This Armenian born artist first came to Jamaica in the 1929 and lived here with some interruptions until 1944. Originally a painter, during the thirties he became friends with the sculptor Edna Manley and together their works reflected the nationalist preoccupations of that time focusing on the beauty of the black physiognomy in a primitivising and exoticising style. Koren became a regular house-guest at the Manley’s home initially at Bedford Park and then in Drumblair, upper St Andrew. There, Edna and Koren exchanged ideas with other artists such as Burnett Webster, designer of Jamaican Art Deco furniture, the photographer Dennis Gick, playwright and journalist Esther Chapman, and Norman Manley’s more politically minded friends. Conversation focused on the development of a West Indian aesthetic and what Burnett Webster described as the beginnings of a Jamaican art movement.Although Koren offered no formal certification, he established art classes in his studio on Old Hope Road and later Barbican Road, that were an alternative to the staid instruction of the Institute of Jamaica’s classes and the needs of the locally held Royal Drawing Society examinations. In this way he became an instructor to a handful of Jamaica’s earliest pioneer artists such as Albert Huie and Dorothy Henriques-Wells encouraging their interest in local genre scenes, landscapes and flora and fauna painting. These classes, like those offered at the institute were the precursor to more formal classes later established at the Dacosta Institute that would later become Jamaica’s first School of Art.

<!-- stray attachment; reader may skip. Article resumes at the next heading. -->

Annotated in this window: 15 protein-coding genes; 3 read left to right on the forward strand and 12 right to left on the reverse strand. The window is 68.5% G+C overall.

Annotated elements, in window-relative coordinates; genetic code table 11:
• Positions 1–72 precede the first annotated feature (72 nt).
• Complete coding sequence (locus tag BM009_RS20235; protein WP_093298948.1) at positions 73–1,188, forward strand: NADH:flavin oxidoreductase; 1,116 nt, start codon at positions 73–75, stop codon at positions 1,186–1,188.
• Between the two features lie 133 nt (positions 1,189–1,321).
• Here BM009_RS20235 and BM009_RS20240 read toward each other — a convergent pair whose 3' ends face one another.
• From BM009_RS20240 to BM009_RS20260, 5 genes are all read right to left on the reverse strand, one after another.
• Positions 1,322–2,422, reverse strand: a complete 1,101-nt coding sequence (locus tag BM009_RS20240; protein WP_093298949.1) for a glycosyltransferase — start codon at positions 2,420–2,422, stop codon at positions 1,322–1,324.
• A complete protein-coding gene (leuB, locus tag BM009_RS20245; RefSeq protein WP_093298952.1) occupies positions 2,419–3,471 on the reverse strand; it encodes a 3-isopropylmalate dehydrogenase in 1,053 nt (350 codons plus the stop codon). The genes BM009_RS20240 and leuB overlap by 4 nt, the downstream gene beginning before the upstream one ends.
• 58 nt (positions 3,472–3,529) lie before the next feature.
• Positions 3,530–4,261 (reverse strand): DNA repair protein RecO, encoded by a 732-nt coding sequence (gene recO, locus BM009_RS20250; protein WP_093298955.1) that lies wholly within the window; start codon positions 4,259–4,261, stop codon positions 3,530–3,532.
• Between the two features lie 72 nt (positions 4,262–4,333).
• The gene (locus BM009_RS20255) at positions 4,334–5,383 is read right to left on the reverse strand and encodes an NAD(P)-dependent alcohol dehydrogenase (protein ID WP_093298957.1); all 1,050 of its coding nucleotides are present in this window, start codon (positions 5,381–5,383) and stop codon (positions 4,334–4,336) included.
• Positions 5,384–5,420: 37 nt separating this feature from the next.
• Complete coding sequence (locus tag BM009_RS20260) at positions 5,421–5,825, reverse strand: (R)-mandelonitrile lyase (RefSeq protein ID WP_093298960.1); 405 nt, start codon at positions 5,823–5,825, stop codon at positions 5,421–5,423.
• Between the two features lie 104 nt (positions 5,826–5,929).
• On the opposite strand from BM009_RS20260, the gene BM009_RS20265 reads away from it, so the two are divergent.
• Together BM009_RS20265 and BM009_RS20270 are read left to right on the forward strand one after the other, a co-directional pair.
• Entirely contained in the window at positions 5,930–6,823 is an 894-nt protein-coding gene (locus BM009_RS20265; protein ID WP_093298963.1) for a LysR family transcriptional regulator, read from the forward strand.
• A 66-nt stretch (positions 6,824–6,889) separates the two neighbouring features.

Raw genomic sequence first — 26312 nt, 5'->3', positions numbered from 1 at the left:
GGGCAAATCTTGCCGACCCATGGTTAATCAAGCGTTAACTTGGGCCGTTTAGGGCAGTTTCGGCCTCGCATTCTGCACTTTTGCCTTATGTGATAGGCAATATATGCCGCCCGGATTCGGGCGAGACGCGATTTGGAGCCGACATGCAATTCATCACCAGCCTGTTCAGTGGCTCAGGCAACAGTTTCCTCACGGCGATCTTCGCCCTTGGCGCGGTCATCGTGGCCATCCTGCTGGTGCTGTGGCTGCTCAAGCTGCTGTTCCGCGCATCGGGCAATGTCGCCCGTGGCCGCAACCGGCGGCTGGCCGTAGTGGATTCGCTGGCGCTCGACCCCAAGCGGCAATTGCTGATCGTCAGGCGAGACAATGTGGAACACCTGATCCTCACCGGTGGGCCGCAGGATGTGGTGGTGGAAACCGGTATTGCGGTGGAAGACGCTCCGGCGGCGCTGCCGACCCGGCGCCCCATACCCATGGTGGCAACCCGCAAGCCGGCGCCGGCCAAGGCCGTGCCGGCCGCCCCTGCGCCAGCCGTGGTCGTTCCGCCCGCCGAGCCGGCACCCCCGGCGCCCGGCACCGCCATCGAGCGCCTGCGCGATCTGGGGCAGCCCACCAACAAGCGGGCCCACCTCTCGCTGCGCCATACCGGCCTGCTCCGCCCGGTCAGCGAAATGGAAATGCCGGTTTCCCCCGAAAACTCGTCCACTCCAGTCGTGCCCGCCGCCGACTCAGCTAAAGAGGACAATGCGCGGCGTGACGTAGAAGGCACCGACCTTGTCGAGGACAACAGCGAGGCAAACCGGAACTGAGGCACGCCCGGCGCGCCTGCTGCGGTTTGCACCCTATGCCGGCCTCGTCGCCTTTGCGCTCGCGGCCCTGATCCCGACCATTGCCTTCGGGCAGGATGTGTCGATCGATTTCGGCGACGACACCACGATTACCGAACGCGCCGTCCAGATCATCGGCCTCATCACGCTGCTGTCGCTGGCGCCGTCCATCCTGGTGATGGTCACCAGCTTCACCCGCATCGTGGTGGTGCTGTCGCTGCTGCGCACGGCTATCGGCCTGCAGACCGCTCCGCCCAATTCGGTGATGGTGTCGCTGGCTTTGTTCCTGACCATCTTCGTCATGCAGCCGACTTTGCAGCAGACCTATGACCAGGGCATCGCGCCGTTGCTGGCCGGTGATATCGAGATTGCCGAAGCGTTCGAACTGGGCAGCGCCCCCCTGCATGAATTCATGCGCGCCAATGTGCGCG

He also opened his own gallery, Koren Art Gallery on Harbour Street, Kingston.Koren’s own work came to maturity while in Jamaica and it is here that he developed an interest in sculpture that would mark his later career. As with his paintings, he would later sculpt heroic figures in lignum vitae, eucalyptus and other hard woods and like Manley, his works display his social conscience dealing with allegorical and biblical themes. “ The emotions of man, his eternal battle against evil, and the sense of turmoil in an age of wars and revolutions are given symbolical expression in his work, transfixed in wood or stone.” (www.askart.com)Koren der Harootian’s work and vision made a significant contribution to the development of Jamaican art and his work can be found in the National Collection as well as a handful of local private collections. In addition, Der Harootian went on to become an important artist internationally. He currently lives and works in New York.PA-S